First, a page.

A Justice Site
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California State University, Dominguez Hills
University of Wisconsin, Parkside
Created: April 11, 2004
Latest Update: April 11, 2004
Site Copyright: Jeanne Curran and Susan R. Takata and Individual Authors, April 2004.
"Fair use" encouraged.
Basically, any sociologist needs to know a micro from a macro approach. It's not hard. Think of micro as suggesting microscope. You look at small bits and try to understand the social process from the level of interpersonal interactions. Bakhtin's answerability is about the attempt to understand how we should voice our thoughts and feelings when the Other can answer with the same basic skills of communication. It's about Person and Other, the micro perspective.
But any sociologist also recognizes that Person and Other are not alone in this world. They find themselves in a culture, in a nation-state, in a globally organized society that affects the extent to which they may answer and even whether the infrastructure will permit them to answer. In this case, we have zoomed out, as with a camcorder, to survey Person and Other within the social context they inhabit. That's the macro perspective.
A good example of the macro: the census. We count all the people that live in the US to determine where they live, whether they work, whether they live in a family, and so on. Or do we? Look at some of the difficulties with macro data that we find in the employment data of the Bureau of Labor Statistics.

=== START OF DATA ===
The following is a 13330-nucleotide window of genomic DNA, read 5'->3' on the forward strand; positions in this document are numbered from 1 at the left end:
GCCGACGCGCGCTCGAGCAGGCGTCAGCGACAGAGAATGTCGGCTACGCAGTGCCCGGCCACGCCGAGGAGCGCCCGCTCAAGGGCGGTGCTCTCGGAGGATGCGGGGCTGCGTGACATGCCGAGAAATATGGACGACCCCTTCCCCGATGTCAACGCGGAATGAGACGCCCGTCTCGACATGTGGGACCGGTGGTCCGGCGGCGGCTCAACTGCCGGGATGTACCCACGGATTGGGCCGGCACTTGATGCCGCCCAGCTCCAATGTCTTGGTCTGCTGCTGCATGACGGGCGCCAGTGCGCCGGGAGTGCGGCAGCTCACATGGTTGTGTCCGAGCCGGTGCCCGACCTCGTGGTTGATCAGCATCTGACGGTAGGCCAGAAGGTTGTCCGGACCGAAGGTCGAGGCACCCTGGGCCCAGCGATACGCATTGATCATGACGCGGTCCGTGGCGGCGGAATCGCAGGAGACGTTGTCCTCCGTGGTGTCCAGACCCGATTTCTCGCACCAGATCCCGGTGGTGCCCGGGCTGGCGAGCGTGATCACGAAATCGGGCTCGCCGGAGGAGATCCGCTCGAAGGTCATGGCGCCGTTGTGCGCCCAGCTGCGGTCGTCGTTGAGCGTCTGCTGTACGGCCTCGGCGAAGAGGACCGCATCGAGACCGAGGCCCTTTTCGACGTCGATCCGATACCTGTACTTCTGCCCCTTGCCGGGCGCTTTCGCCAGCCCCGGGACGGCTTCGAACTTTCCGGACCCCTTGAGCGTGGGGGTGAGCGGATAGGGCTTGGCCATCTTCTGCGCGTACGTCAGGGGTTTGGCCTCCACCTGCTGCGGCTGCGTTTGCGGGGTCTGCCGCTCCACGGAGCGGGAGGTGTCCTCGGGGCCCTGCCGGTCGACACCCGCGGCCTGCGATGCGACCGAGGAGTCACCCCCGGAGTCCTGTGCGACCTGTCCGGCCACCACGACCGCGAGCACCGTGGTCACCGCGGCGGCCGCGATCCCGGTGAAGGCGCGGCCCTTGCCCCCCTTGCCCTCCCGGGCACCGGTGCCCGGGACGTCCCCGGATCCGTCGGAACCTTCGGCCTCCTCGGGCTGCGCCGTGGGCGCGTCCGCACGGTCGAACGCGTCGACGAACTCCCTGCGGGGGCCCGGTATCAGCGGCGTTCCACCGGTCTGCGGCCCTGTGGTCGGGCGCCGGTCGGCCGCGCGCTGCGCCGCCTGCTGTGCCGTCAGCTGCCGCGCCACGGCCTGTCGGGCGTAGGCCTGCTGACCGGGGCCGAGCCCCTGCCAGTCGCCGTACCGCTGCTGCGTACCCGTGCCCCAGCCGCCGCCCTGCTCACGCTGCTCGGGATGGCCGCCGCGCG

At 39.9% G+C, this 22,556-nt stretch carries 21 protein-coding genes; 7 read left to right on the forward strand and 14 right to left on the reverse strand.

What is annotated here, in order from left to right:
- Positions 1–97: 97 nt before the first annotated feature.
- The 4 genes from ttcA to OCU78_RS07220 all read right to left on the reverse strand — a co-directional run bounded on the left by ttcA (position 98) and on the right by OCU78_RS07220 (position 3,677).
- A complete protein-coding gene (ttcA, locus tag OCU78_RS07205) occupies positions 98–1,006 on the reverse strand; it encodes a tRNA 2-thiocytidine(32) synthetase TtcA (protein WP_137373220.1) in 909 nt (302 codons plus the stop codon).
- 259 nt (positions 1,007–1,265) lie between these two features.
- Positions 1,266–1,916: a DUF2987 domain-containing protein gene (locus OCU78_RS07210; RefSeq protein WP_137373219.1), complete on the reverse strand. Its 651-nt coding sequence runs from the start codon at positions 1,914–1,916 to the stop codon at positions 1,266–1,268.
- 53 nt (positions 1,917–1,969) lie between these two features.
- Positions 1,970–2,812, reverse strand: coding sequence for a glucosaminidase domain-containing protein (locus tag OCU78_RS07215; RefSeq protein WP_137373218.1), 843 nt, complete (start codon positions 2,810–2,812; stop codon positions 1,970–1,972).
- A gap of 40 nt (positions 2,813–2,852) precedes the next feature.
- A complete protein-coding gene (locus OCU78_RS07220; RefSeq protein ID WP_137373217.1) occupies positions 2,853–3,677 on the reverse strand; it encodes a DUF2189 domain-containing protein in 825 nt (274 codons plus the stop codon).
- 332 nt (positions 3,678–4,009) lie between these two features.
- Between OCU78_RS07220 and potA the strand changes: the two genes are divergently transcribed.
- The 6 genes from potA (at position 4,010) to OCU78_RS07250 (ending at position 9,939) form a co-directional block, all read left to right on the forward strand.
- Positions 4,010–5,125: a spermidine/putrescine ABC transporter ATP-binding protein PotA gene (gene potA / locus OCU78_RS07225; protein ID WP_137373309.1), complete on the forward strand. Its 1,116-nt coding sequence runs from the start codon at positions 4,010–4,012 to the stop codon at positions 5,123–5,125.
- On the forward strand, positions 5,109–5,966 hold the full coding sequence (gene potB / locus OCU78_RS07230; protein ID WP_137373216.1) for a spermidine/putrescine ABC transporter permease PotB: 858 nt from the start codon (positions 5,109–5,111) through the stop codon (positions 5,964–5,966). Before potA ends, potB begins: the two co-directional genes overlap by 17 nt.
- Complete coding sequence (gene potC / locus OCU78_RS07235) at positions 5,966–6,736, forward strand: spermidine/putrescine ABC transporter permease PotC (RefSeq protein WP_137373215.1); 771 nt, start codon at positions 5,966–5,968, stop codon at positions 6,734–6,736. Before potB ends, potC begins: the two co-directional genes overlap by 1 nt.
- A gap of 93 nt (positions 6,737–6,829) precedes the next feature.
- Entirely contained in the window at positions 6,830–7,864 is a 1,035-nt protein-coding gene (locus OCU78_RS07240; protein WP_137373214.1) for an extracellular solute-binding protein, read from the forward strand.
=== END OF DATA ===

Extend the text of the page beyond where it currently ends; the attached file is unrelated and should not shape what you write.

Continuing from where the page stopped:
A good example of the micro: most of our school offices close at 5 p.m. Most of our student body is at work from 9 to 5. Most of our students eventually manage to get serviced by our school offices. If we look at the percentage of students processed by our offices, we'd find that 100 % are eventually processed. Macro level. But if we took a micro perspective and tried to determine whether students had to take time off from work to be processed, we might not consider the service so good. Micro level.
Think of the process as a film technique. Starting from a view of the skyline and narrow in eventually to a single person in a single high-rise apartment. Or starting from a single person in a single high-rise apartment, expand out eventually to the whole skyline. It seems kind of pointless to ask which is most important in an age when astrophysicists are having to relearn particle physics in order to make sense of the macro and micro data in physics.
As we move from macro data (often counting or "big picture" data) we find that humans are unique, and as with particle physics, we need to look at micro perspectives. (the "smaller picture" data, often what makes the individual unique). Thus macro data are more often and more easily counting or quantitative data, while micro data are more often descriptive or qualitative data.
- Sociological Explanations between Micro and Macro and the Integration of Qualitative and Quantitative Methods by Udo Kelle. Backup